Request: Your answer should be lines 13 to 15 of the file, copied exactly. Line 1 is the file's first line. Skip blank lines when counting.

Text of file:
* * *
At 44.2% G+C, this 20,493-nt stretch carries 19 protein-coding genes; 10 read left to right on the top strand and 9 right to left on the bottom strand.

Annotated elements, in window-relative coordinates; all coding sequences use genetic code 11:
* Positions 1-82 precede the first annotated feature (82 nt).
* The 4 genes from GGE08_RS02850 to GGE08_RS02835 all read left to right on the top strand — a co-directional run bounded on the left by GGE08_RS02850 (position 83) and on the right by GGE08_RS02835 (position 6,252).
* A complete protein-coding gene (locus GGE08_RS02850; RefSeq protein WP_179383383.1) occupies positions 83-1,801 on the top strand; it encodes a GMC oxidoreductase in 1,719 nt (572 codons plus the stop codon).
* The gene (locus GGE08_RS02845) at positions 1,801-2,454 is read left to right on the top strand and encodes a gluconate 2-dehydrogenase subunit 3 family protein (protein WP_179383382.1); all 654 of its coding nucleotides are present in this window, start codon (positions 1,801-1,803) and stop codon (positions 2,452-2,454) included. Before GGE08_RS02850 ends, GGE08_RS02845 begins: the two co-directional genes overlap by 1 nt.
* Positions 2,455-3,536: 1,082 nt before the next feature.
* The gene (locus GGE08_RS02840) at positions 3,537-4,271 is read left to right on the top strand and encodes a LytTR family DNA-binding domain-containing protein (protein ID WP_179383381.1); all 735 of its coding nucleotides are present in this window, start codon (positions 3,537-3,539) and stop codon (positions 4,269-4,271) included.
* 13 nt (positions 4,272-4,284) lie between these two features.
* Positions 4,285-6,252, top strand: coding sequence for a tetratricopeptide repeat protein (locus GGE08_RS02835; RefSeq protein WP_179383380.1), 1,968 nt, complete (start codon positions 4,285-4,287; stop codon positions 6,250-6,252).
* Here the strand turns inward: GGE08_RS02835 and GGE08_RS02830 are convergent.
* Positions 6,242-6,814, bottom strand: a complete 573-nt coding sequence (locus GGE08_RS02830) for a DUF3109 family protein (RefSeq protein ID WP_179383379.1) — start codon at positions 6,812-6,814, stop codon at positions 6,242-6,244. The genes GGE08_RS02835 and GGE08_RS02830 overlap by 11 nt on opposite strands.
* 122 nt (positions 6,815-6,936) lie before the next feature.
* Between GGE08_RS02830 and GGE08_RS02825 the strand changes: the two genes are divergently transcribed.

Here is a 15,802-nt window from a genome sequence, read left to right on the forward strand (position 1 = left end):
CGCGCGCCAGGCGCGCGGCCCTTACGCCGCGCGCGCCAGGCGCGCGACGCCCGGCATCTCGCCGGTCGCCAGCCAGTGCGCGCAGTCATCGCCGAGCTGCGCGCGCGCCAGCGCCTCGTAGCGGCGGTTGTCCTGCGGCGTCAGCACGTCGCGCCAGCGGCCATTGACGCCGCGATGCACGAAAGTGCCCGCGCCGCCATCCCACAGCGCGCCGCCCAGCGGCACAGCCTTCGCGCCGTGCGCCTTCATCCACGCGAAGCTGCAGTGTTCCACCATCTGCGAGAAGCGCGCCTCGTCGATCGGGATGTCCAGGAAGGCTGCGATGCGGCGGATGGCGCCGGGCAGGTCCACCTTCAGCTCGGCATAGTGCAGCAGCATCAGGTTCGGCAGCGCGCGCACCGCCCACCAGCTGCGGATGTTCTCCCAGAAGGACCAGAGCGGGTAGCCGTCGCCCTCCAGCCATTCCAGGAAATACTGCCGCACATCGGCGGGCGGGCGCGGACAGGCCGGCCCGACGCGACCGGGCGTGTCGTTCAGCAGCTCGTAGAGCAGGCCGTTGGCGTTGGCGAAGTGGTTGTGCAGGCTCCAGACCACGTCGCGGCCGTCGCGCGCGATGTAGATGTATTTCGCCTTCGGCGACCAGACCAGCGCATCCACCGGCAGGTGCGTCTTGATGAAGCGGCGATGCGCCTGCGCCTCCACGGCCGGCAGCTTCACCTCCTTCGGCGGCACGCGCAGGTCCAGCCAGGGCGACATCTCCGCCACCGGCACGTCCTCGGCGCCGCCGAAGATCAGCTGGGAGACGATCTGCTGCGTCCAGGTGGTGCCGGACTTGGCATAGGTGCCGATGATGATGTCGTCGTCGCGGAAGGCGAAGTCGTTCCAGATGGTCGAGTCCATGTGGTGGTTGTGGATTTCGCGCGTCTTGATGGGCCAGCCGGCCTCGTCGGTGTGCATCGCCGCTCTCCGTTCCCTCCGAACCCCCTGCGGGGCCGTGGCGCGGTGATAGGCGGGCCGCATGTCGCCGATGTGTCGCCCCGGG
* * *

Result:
* 122 nt (positions 6,815-6,936) lie before the next feature.
* Between GGE08_RS02830 and GGE08_RS02825 the strand changes: the two genes are divergently transcribed.

Here is a 15,802-nt window from a genome sequence, read left to right on the forward strand (position 1 = left end):